The topic has already been discussed by religious and conservative publications ad nauseam, but that doesn’t mean that the issue is exhausted. What has happened over the last couple of weeks to gay marriage organizations and companies that opposed Brendan Eich’s promotion to CEO at Mozilla is pure hypocrisy and more Americans need to see it for what it is.
On one side of their mouth, they push for the rights of citizens to be able to express their feelings towards another citizen through the ultimate form of bonding without retribution. From the other side of their mouth, they’re saying that one cannot oppose the opinion without receiving retribution. They are asking for an open debate as long as the debate leans in their direction.
Eich donated $1000 to support Proposition 8 in California. This donation was less damaging to their cause than what candidate Barack Obama did the same year when he said that he believed that marriage was defined as being between a man and a woman, yet they supported him as their candidate and they, for the most part, supported him as their president.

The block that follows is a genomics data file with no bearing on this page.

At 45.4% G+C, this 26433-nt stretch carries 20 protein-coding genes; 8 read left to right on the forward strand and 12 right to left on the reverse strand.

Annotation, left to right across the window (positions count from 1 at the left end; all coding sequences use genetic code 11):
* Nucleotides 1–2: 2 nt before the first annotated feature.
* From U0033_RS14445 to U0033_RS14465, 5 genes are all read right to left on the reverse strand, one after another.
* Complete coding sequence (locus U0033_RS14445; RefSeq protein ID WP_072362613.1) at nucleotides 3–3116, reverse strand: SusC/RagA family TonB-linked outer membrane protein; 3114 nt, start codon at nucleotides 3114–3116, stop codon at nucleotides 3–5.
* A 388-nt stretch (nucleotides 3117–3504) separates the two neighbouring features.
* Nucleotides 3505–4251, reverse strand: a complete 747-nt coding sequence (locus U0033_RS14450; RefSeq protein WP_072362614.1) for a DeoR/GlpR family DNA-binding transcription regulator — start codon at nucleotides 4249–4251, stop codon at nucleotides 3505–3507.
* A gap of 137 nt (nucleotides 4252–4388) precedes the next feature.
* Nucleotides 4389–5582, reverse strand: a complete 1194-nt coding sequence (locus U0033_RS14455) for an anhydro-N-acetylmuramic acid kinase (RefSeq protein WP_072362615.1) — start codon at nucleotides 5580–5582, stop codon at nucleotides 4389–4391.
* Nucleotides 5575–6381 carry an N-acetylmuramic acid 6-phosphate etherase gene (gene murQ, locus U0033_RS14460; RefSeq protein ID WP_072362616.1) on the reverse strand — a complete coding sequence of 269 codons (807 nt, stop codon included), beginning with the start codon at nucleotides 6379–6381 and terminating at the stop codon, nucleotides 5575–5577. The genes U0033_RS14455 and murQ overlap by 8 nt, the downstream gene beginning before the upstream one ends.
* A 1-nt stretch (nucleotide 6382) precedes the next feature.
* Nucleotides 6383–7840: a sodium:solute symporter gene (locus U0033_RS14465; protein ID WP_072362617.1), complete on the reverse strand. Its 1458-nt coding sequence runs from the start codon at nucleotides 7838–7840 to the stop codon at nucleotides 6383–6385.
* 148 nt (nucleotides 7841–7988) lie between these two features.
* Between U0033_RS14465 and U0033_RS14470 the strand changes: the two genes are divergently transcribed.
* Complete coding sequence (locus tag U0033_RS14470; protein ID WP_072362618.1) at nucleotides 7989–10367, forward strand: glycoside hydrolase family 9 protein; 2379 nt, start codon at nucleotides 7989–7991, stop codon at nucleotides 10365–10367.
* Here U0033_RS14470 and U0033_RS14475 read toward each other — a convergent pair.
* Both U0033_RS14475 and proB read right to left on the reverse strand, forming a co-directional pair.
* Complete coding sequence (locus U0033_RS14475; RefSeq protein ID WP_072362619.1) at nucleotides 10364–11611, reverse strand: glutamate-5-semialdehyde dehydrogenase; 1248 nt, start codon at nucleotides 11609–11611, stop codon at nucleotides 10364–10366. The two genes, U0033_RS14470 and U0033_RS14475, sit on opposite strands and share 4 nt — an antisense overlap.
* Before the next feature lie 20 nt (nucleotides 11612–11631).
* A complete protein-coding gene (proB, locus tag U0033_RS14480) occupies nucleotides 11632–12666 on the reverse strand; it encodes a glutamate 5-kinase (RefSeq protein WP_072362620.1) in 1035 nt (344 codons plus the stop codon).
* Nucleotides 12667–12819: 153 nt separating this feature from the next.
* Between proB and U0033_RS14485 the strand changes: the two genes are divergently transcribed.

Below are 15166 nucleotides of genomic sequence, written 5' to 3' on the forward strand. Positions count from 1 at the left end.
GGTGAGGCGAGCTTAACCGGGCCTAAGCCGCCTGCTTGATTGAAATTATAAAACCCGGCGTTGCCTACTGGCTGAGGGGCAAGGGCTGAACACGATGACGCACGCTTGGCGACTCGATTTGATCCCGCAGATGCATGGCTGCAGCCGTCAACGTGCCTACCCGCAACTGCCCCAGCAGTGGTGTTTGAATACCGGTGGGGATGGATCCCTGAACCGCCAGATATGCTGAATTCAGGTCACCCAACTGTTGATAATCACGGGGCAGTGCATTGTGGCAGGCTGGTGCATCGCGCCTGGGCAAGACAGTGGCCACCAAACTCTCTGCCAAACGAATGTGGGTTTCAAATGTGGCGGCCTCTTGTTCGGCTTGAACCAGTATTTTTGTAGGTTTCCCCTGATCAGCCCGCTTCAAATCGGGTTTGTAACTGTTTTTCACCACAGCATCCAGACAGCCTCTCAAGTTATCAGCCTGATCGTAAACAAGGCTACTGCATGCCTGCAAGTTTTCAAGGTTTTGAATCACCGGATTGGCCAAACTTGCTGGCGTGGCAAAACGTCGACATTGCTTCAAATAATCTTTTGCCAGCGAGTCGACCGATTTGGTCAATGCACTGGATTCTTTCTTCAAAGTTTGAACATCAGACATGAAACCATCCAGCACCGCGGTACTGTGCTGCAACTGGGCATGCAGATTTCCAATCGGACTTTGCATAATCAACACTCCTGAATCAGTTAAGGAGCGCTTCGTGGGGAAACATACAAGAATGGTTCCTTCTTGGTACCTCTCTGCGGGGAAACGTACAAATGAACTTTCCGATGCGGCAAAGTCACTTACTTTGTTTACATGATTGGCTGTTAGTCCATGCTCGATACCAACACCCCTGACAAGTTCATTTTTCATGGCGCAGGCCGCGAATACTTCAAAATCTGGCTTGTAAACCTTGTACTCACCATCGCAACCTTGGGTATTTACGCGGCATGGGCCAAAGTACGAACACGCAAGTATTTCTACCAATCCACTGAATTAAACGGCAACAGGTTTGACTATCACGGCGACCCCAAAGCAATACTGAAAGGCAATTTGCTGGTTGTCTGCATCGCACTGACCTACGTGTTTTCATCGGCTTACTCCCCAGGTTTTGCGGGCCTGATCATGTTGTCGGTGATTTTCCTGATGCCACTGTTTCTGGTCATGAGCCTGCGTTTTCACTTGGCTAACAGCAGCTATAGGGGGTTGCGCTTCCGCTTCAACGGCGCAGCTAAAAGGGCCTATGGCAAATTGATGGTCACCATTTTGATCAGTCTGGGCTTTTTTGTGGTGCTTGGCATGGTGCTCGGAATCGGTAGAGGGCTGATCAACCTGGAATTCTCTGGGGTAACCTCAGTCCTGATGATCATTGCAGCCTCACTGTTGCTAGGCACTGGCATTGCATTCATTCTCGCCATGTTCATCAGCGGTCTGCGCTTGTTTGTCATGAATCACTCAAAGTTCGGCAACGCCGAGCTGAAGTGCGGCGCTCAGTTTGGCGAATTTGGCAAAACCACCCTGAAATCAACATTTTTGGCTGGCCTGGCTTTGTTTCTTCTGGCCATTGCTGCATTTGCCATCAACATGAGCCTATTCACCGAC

Tolerance has to be a two way street or it’s not tolerance. If Eich demonstrated discrimination against homosexuals in his workplace, that’s an issue that they could attack with justification. However, his donation and forced resignation as a result sends a terrible message to businesses across the country.
Had Mozilla hired or promoted someone who donated $1000 to a cause that supported gay marriage, they would not have had to deal with a potential boycott. However, their actions to dismiss someone based upon their political beliefs is a poor move and one that does warrant action, not just from those who are opposed to gay marriage but from those who believe that our freedoms cannot be taken away. Today, if you are against gay marriage, you are at risk of losing your job. That’s an extremely dangerous concept, one that does not empower freedom in a country that is supposed to be leading the way.
Open debate is about fighting an issue, not an individual. This has now been made into a personal issue. Regardless of which side of the fence you’re on when it comes to gay marriage, you should be against the idea of vilifying an individual for their beliefs when those beliefs are supposed to be protected in this country. The forced resignation of Eich must not be seen as a victory by the gay rights community. This is a statement that sends the wrong message about their cause:
“You must be tolerant of us but we will not be tolerant of you.”
It takes us down the wrong path regardless of your opinions on gay marriage.
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